Mobile antennas change migration routes of reindeer herders | Polarjournal
Only 9% of the population still belong to the indigenous community, living off reindeer herding and housing in tents. (Photo: Sergey Karpukhin)

As part of the complex expedition “Clean Arctic – Vostok-77”, a group of anthropologists from the Center for Arctic and Siberian Research were able to confirm the hypothesis that the routes and schedules of the Nenets reindeer herd migrations have changed over the last ten years due to the emergence of mobile communications masts in the tundra.

As early as 2019, researchers noted changes in the migration routes and plans of reindeer herding communities on the left bank of the Yenisei. It turned out that the camps stay longer than usual within the vicinity of reliable mobile phone reception, causing the herds to destroy mosses in an area 30 km around the communication towers.

Dmitry Belov: The situation was to be expected. This is not only because those who are busy with their daily chores in the pointy yurts, the traditional dwellings of the Nenets, want to chat with their friends”.

“Nowadays, state services, medicine and studies are concentrated online, and nomads are also people who are obliged by government agencies to perform certain bureaucratic rituals, explained Dmitry Belov, deputy head of the expedition.

” Eastern Nenets started to connect to communication networks and deviate from the path their ancestors had followed for centuries. We observe the same phenomenon among the westernmost Nenets in the Nenets Autonomous Region. But you can’t cover the entire tundra with communication towers, so for the past three years we have been testing different ways of using satellite communication that could give families of reindeer herders, hunters and fishermen access to the Internet from anywhere in the tundra,” says Belov.

The indigenous population of the Yamal-Nenets are also moving with the times and use satellite reception.

Trade and its side effects

These results were only a part of the entire expedition. Over the course of time, a network of trading posts was established in the Yamal region to supply the tundra nomadic population. Fish, meat, furs, hides, wild plants and handicrafts, national clothing, as well as covers for tents, hunting and reindeer herding equipment are traded.

The existence of a network of trading posts has proved its worth, but the goods arrive there in containers and packaging. The replacement and repair of appliances leaves behind mountains of waste and scrap metal.

While drawing up a map of the Soviet economic heritage in the Yamalo-Nenets Autonomous Okrug, the expedition participants discovered 42 landfills on the basis of Soviet map materials and interviews with residents. Eight of them are large landfills that had been accumulated over decades by trading posts located in the tundra and could not be removed from there.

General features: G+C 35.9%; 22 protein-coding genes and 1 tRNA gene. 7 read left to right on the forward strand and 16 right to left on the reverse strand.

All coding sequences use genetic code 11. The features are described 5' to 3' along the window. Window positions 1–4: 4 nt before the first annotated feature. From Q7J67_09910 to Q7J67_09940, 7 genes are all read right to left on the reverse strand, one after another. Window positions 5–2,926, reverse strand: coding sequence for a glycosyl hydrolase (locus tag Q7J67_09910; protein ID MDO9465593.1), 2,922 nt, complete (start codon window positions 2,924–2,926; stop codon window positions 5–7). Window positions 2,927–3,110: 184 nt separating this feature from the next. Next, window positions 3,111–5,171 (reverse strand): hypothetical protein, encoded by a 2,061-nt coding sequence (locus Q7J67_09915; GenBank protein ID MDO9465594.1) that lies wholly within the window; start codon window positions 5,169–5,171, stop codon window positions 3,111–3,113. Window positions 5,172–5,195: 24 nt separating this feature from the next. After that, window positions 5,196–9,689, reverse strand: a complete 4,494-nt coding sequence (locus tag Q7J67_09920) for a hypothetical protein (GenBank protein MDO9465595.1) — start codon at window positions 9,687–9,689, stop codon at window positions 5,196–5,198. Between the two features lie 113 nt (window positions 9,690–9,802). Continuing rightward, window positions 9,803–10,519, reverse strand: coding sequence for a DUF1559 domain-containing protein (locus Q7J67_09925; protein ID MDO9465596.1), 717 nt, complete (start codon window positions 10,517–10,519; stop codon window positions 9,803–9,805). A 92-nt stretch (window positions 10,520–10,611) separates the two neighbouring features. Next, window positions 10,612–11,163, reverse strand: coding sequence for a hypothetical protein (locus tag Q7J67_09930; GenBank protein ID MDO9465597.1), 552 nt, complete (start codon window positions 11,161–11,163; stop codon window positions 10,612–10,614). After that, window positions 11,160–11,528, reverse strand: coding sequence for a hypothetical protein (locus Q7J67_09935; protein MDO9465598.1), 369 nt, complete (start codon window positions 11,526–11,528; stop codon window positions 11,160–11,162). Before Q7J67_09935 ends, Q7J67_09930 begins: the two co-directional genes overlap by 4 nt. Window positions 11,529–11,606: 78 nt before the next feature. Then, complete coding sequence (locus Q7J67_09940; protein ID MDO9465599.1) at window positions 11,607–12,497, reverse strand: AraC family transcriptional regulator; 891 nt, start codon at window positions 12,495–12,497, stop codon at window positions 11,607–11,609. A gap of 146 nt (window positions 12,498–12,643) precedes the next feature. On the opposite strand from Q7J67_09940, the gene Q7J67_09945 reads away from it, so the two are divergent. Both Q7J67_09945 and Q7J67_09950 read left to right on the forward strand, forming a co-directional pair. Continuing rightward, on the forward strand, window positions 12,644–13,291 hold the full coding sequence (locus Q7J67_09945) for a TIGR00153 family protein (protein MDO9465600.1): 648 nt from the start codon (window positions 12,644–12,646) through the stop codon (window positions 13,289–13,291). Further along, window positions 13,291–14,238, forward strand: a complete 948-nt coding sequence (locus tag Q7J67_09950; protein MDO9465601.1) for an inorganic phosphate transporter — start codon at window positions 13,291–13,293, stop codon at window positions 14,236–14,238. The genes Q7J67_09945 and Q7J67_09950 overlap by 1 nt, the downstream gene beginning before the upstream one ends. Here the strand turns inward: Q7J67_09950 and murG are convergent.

“Not all trading posts have yet established the disposal of solid municipal and industrial waste and burying is not possible. The trading posts are located on permafrost soils. It is generally impossible to dig even one centimeter deep into the ground,” said expedition member Rodion Kosorukov, a scientist at the ASI Center of the Federal Scientific Research Center of the Russian Academy of Sciences.

According to the expedition management, the largest landfills are located near the permanently active or seasonal trading posts of Yary, Ust-Yuribey, Yuribey-Gydansky, Mordyyakha, Messo, Laborovaya, Shchuchye, Matyui-Sale.

The Yamalo-Nenets Autonomous Okrug is an administrative unit in the north of Russia. It is an autonomous district within the Tyumen Oblast and a federal subject of the Russian Federation. As in many regions of northern Russia, the area is extremely sparsely populated. The indigenous population makes up only 9 percent. The most important economic sector is natural gas and oil production. (Graphic: Heiner Kubny)

It is quite possible that some of the landfills have already been closed by local authorities in recent months, as the data from the informants interviewed and satellite images used to compare the current state of the landfills could be out of date. During the expedition, the researchers also had to assess the size and composition of the landfills they discovered.

Overall, the expedition saw an ambivalent picture: While the Nenets ethnic group continues its traditional way of life, the effects of a lifestyle adapted to modern times are enormous and not only positive. The changed migration routes and the legacy of the trading posts are just two such factors.

Heiner Kubny, PolarJournal

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